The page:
Sky-high rent to move Transport for London's offices to the proposed 66-storey "Shard of Glass" next to London Bridge station has drawn fierce criticism.

TfL could pay up to £13.5 million a year for 300 square feet in what is to become the tallest building in Western Europe.

London mayor Ken Livingstone claimed the company got an "impressively attractive" deal for the lower floors.

"We're not paying a premium for the wonderful view," he said yesterday. "They are looking down on the dustbins and a bus garage."

But he refused to reveal the bill to taxpayers.

During question time at the London Assembly, the Conservatives' Tony Arbour told the mayor: "If it is as good a deal as that, you should be trumpeting it from the roof tops.

"The problem is ... you keep all your property deals the most incredible secret."

The Shard, a 1,016ft tower of glass that will replace an existing 24-storey office block, is due for completion by 2010.

According to the Estates Gazette, the rent will be £45 per square foot - compared to £31.10 per square foot for the mayor's prime offices in City Hall.

Yet Mr Livingstone told the assembly: "I wouldn't work yourself up into a lather, because when you do know what we're paying for it, you would most probably give me a big kiss."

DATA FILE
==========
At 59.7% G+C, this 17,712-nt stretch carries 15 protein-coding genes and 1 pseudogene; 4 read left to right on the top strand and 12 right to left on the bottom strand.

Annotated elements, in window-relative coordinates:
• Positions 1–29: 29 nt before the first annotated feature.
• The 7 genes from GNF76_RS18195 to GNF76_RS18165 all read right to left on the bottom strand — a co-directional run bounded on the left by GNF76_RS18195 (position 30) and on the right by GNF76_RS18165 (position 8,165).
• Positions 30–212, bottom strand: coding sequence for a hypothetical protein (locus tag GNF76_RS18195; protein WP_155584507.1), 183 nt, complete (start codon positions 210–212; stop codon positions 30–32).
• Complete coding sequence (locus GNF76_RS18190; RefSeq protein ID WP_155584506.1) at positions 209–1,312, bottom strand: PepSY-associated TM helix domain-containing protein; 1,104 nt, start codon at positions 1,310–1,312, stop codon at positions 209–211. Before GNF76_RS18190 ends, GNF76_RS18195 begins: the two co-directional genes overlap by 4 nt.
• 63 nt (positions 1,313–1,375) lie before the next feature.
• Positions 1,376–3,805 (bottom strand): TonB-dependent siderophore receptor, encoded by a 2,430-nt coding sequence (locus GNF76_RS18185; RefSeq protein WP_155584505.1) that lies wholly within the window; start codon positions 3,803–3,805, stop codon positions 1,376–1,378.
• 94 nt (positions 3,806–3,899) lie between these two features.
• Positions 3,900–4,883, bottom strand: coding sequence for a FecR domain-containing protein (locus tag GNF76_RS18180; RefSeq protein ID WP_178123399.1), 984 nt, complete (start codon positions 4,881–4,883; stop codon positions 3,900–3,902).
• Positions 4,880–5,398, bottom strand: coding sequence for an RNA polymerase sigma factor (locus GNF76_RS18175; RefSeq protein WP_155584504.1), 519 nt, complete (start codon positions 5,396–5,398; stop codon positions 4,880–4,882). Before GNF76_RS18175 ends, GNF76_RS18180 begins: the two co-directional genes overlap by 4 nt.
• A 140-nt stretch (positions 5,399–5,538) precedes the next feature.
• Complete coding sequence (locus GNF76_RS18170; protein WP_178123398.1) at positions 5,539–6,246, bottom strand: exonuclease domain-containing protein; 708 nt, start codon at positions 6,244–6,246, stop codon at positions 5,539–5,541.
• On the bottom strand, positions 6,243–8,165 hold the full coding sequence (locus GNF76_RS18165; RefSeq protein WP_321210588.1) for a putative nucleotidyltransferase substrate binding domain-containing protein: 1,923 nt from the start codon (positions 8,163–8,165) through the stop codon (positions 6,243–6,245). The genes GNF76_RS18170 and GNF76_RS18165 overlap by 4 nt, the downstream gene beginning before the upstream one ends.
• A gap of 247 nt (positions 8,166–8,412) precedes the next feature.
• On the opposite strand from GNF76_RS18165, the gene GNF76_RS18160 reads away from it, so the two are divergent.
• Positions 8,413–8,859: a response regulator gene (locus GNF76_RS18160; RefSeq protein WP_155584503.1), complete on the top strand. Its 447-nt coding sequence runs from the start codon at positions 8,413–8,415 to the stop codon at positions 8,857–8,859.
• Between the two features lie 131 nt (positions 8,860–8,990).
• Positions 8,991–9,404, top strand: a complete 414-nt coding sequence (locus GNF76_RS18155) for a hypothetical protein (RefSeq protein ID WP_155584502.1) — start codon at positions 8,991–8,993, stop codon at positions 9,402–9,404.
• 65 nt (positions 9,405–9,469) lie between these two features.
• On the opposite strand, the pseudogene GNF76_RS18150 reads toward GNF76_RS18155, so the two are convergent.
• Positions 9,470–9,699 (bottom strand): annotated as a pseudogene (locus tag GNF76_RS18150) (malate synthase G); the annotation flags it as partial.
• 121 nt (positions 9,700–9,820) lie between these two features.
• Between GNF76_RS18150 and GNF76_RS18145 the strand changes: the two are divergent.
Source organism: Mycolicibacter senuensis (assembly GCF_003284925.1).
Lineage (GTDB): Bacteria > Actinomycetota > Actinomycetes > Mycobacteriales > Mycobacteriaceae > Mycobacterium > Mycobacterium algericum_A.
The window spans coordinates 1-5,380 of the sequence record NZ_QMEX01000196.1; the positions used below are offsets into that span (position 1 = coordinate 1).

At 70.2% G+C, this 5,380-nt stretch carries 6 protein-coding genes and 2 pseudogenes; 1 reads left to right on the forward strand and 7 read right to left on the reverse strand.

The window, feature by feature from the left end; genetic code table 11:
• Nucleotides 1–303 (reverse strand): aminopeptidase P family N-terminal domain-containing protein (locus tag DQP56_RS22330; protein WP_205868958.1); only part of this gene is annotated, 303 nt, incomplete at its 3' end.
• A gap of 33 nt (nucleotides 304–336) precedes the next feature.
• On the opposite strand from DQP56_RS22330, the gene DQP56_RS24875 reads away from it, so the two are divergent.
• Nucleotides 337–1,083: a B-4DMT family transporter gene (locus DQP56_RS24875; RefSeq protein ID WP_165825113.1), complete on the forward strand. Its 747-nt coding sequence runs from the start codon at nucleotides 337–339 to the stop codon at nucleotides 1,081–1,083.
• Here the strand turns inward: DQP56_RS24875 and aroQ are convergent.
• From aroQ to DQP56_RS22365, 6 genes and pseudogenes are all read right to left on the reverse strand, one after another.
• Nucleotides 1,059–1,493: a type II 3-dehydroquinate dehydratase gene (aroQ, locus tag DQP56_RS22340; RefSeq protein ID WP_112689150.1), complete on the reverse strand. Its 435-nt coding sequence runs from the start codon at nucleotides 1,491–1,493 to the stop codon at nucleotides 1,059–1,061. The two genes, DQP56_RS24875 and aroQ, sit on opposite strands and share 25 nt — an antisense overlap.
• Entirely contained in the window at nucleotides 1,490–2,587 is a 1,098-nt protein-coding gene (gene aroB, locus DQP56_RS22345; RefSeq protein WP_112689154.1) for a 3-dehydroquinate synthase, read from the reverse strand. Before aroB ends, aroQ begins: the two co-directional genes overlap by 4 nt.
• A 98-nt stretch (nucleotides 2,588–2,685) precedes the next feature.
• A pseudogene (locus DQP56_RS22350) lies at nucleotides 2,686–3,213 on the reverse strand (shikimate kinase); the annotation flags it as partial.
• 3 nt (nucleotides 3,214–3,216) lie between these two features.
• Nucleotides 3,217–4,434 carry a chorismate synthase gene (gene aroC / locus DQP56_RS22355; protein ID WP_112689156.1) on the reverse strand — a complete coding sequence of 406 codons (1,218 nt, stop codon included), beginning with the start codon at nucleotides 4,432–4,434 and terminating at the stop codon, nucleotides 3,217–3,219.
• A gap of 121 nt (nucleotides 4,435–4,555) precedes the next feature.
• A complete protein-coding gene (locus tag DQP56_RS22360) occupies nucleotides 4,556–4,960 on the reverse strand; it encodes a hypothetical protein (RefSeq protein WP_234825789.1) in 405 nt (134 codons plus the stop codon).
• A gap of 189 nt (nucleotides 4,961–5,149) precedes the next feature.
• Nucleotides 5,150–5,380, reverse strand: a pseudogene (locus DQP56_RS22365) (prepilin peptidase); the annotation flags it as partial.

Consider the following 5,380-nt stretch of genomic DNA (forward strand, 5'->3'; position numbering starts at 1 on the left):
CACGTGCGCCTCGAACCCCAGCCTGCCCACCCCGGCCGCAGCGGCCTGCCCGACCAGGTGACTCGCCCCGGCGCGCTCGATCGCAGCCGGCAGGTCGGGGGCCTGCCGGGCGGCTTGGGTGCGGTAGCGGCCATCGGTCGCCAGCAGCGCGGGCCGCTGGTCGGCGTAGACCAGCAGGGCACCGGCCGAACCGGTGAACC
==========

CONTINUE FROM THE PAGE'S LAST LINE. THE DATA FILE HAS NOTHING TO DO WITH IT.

He said TfL only had a "verbal agreement" with the owner. "We're not in a position to trumpet how good a deal this is until we've actually got the owner of the Shard's contract"

The mayor wants to bring together TfL's scattered offices under one roof "within reach" of City Hall.

In 2000 local government spending regulations foiled his attempt to secure the new More London offices next to City Hall for TfL. The Shard was "as close as we're ever going to get", Mr Livingstone said.

However, Mr Arbour accused him of having a "conflict of interests", as he also gave planning permission for the building. Construction can only start once a certain amount of office space has been rented out.

Mr Livingstone replied that the Shard would help regenerate Southwark, "one of the most deprived and neglected areas of inner London".